What Parkinson’s is Not: Parkinsonian Look-Alikes
With so many people who show Parkinsonian symptoms not being correctly diagnosed as having Parkinson’s, it is also worthwhile noting that a number of people initially diagnosed with Parkinson’s have another disease, a “Parkinson’s look-alike,” instead. Most often these people are still considered to have Parkinsonism by the community, but their treatment protocol may be substantially different from that of persons who have idiopathic Parkinson’s.
Here are some of the conditions with which Parkinson’s may be initially confused:
Benign Essential Tremor
- A common condition that may appear in the elderly and slowly progress over the years. The tremor is usually equal in both hands and increases when the hands are stretched out in front of the patient or when the hands are moving. The tremor may involve the head but spares the legs. Patients with Benign Tremor have no other Parkinson’s features, and there is usually a family history of tremor. Parkinsonian Tremor and Benign Tremor generally respond to different drugs. A small number of patients with Benign Essential Tremor (less than five percent) develop PD.
Shy Drager Syndrome
- A condition in which the earliest and most severe symptoms are those of insufficiency of the Autonomic Nervous System: dizziness on standing, bladder difficulty, and impotence. These autonomic symptoms are followed by PD symptoms such as rigidity, tremor, bradykinesia, postural instability, and gait difficulty. There is some question among neurologists as to whether the Shy Drager Syndrome is a form of PD or a separate disease.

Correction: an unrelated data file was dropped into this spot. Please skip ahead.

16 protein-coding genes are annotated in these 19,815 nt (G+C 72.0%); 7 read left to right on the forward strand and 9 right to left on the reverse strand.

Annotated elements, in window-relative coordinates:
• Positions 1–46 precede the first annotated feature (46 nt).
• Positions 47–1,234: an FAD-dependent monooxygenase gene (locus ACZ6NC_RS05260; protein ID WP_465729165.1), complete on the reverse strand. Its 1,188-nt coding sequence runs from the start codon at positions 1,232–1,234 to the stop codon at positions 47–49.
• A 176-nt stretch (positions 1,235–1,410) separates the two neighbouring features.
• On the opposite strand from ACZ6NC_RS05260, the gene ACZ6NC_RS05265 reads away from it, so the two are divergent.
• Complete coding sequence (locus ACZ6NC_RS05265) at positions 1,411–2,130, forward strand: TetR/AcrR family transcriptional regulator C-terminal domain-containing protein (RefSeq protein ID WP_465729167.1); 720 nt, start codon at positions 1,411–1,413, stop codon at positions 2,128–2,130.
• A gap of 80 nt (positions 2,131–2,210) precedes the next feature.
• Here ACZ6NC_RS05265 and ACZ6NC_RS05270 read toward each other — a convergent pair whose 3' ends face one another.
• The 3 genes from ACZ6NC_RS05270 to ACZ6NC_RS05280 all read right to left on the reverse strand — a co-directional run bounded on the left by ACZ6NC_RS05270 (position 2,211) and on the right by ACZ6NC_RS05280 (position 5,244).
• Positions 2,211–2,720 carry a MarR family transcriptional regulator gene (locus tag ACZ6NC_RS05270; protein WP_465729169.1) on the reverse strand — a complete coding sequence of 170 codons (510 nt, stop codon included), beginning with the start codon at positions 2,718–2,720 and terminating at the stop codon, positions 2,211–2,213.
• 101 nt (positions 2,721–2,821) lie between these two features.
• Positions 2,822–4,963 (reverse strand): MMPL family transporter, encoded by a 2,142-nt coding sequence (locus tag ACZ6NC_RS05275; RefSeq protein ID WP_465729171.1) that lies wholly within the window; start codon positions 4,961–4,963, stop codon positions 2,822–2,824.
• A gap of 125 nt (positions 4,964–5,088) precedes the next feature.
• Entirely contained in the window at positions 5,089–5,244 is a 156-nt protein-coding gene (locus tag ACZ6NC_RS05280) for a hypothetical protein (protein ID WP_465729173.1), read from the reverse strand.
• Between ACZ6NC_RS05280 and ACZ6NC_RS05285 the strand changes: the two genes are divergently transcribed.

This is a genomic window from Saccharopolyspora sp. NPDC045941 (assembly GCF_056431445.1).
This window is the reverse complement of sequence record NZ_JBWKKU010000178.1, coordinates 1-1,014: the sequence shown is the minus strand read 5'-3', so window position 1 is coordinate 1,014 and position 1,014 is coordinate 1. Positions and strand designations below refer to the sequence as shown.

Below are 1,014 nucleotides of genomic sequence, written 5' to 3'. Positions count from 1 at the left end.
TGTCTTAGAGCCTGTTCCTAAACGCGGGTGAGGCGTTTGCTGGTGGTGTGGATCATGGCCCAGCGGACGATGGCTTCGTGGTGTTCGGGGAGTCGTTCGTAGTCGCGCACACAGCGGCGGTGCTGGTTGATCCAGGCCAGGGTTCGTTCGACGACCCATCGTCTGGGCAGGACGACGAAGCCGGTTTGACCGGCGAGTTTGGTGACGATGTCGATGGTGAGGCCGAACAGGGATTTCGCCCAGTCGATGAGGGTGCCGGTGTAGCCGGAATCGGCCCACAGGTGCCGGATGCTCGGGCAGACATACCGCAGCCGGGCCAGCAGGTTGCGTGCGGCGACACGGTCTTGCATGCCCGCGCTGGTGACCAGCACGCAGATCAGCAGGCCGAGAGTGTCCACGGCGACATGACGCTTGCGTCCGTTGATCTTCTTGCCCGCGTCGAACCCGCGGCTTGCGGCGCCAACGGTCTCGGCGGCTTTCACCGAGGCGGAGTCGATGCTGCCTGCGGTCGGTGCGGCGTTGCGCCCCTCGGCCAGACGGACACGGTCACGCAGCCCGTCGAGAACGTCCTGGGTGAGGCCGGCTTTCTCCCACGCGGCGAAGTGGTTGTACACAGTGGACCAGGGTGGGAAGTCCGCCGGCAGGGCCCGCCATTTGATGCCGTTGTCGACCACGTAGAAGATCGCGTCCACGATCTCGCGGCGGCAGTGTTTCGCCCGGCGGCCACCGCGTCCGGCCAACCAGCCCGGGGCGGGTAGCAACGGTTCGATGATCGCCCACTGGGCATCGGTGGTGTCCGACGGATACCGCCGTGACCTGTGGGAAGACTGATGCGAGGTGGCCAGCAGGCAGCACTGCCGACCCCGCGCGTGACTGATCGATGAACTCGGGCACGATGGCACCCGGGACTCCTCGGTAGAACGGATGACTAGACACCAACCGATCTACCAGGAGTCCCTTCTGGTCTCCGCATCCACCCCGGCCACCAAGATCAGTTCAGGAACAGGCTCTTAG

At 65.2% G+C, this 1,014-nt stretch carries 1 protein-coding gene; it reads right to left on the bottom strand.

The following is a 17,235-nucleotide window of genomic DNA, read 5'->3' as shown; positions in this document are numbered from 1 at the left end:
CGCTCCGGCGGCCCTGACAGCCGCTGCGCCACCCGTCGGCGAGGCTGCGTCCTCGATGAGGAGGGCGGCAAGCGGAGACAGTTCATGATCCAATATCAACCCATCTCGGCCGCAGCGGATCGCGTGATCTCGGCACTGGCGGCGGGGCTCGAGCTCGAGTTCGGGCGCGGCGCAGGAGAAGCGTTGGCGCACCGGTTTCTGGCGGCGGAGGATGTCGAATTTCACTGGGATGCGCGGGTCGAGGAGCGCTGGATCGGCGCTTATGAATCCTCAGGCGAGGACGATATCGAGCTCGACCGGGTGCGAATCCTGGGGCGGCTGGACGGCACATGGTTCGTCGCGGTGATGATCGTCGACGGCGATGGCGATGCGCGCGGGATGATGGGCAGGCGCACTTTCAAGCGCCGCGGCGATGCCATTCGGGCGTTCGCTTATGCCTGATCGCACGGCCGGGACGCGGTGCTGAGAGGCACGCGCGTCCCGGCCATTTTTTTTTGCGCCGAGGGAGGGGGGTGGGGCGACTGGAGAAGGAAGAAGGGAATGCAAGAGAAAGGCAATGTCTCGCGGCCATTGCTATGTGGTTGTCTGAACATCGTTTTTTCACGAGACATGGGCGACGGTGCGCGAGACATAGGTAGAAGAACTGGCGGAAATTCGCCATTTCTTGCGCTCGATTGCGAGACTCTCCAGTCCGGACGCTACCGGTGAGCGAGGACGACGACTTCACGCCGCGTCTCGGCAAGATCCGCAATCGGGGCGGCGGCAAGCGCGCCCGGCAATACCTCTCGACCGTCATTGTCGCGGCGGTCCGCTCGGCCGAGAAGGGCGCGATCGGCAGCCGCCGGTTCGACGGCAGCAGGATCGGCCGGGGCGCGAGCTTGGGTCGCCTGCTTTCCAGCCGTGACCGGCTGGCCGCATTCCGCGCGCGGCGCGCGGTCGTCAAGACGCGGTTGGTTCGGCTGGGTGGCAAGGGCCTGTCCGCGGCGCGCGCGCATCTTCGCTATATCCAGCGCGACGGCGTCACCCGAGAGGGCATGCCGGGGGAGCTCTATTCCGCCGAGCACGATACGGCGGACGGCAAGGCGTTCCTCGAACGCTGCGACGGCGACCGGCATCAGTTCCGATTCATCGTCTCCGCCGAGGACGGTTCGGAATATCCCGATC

Normal Pressure Hydrocephalus
- An uncommon condition that consists of difficulty walking resembling PD), mental changes (resembling senility), and urinary incontinence. The condition is caused by an enlargement of the fluid cavities (Ventricles) in the brain that compress the parts of the brain that regulate walking and thinking. Normal Pressure Hydrocephalus differs from the more familiar hydrocephalus of childhood, which results from the blockage to the flow of spinal fluid. No such blockage is found in patients with Normal Pressure Hydrocephalus. There is no known cause of Normal Pressure Hydrocephalus. The Condition may respond to a shunt: a tube placed in the ventricle which drains off the excessive fluid and carries it away.
- An uncommon disorder in which patients become stiff and slow and develop difficulty with balance and walking. Usually patients do not have tremor and cannot be distinguished from patients with PD on the basis of a neurological exam. Patients with Striato-Nigral Degeneration however do not respond to Levadopa. Only after death can this disorder be distinguished from PD because in Striato-Nigral Degeneration most of the damage is in the Striatum and not the Substantia Nigra. This is the reverse of the situation with PD.